Actors Celebrate Their Broadway and Off-Broadway Debuts

Actors Celebrate Their Broadway and Off-Broadway Debuts

By Lonnie Firestone

June 6, 2012


Photo by Nathan Johnson
Jeremy Jordan in "Bonnie & Clyde"
Tucked into the busy theater awards season, just after the Drama Desks and just before the Tony’s, is an event called the Theatre World Awards. While unknown to most audiences, the award is deeply significant to its recipients: actors who have made an outstanding achievement in a Broadway or Off-Broadway debut.

The awards were held on Tuesday evening at the Belasco Theatre, current home to the Broadway production “End of the Rainbow.” The event featured seasoned theater stars – including former Theatre World Award winners – celebrating this year’s talented newcomers.

Among them was Finn Wittrock who accepted an award for his performance in this season’s revival of “Death of a Salesman.” Philip Seymour Hoffman who presented the award to his “Salesman” co-star, offered Wittrock the following praise: “[Finn] set the bar for a part that was set back in the forties. I think he’ll set the bar for every part.”

The winners were announced before the ceremony so the room possessed a calm uncommon in most awards presentations. It was an event “free of anxiety and disappointment!” said actor John Cullum, a presenter at the event and a Theatre World Award recipient from 1966.

Nearly all of the presenters shared a special relationship with their awardees. Cullum, who starred in the original production of “On a Clear Day You Can See Forever,” gave the award to Jessie Mueller, who starred in a revival of the same show this season. David Alan Grier awarded his co-star Philip Boykin from “The Gershwins’ Porgy and Bess,” and Wesley Taylor, a 2009 award recipient for his role in “Rock of Ages,” presented an award to former understudy Jeremy Jordan for his performance in “Bonny & Clyde.”

The other 2012 awardees were Tracie Bennett (“End of the Rainbow”), Crystal A. Dickinson (“Clybourne Park”), Russell Harvard (“Tribes"), Joaquina Kalukango (“Hurt Village”), Jennifer Lim (“Chinglish”), Chris Perfetti (“Sons of the Prophet”), Josh Young (“Jesus Christ Superstar”), and Hettienne Park (“Seminar” and “The Intellectual Homosexual’s Guide to Capitalism and Socialism with a Key to the Scriptures”). Stacy Keach, currently starring in “Other Desert Cities” on Broadway, presented the Dorothy Loudon Award to Susan Pourfar for her role in “Tribes.”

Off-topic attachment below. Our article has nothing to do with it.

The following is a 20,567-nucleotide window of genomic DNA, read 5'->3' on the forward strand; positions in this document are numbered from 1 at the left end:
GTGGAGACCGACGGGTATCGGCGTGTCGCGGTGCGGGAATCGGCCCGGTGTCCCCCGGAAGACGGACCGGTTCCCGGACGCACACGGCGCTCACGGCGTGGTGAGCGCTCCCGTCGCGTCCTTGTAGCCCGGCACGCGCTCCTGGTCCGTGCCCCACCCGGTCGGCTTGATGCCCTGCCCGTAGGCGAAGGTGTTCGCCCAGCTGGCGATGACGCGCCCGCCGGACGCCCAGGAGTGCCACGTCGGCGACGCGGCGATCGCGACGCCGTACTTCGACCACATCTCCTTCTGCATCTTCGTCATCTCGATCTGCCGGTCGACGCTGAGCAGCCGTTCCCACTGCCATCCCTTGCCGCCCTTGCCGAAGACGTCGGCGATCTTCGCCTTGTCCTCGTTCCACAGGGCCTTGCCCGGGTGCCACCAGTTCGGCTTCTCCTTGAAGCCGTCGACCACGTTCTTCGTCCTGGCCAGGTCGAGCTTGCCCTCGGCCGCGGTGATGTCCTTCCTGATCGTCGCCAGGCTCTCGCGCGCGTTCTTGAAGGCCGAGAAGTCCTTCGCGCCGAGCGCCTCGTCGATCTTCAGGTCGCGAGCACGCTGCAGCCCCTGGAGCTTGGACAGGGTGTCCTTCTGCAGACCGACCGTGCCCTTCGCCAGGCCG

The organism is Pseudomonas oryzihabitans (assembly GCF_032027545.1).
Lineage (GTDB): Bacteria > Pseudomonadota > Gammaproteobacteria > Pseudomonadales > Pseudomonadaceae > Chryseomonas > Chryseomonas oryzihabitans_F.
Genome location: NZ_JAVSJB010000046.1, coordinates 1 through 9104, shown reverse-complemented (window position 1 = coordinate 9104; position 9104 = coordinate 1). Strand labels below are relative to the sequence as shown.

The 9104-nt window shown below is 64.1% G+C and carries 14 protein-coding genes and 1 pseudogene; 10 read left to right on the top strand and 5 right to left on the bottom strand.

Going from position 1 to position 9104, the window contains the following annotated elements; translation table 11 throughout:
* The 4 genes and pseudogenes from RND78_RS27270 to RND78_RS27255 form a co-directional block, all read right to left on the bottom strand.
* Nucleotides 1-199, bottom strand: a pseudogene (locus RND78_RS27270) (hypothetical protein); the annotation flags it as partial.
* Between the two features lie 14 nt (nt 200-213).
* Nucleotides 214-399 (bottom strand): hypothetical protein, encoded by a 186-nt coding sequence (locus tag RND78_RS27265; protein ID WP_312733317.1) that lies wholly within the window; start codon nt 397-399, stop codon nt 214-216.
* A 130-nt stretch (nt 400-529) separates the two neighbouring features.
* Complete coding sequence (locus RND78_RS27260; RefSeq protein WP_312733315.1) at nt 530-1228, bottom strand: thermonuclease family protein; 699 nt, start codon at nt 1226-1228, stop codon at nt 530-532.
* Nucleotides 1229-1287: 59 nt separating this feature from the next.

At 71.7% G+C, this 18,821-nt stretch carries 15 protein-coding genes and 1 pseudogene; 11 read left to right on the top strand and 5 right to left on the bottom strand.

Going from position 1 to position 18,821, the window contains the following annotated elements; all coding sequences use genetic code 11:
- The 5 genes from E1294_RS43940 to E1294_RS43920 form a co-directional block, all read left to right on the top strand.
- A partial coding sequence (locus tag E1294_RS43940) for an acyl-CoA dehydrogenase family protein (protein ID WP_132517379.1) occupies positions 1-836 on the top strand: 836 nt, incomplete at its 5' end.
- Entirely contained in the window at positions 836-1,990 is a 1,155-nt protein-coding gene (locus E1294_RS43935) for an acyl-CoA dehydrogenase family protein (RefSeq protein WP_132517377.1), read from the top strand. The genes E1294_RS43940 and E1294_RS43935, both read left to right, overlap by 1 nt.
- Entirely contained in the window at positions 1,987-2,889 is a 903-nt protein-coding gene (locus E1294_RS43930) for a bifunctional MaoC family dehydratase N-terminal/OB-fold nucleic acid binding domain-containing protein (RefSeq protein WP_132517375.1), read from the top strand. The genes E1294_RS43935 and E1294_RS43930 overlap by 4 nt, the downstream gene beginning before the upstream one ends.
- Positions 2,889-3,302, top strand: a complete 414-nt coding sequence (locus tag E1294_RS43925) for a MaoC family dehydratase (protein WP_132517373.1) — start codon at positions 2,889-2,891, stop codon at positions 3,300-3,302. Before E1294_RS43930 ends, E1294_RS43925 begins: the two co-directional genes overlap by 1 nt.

In their acceptance speeches, many award winners combined thankfulness with self-mocking humor. Tracie Bennett laughed about having “a debut at my age,” and Josh Young expressed his thanks to Jesus Christ, “despite my Judaism.” One of the most memorable speeches came from Russell Harvard, a deaf actor who stars in the play “Tribes” as a deaf man within a hearing family. In his remarks, Harvard referenced a moment in the show that encapsulates his gratitude. Every evening as the lights go dark in the theater and the music swells to a crescendo, he silently mouths the words, “Thank you, thank you, thank you.”

Woven throughout the event were musical performances from Howard McGillin, Stephanie Umoh, Brian Stokes Mitchell and Michael Cerveris. Ceveris closed the ceremony with a rendition of “Pinball Wizard” from “The Who’s Tommy,” the show for which Cerveris won his own Theatre World Award in 1993.

“Community” is a term that nearly every recipient invoked in their acceptance speech. It made the award not only a testament to individual talents, but also an open door to an esteemed circle of theater talents. With past recipients like Meryl Streep, James Earl Jones, Julie Andrews, and Bernadette Peters, the award may be a harbinger of a promising career. As David Alan Grier said to all of the awards winners, “Welcome to Broadway. Stay here. Live for a while.”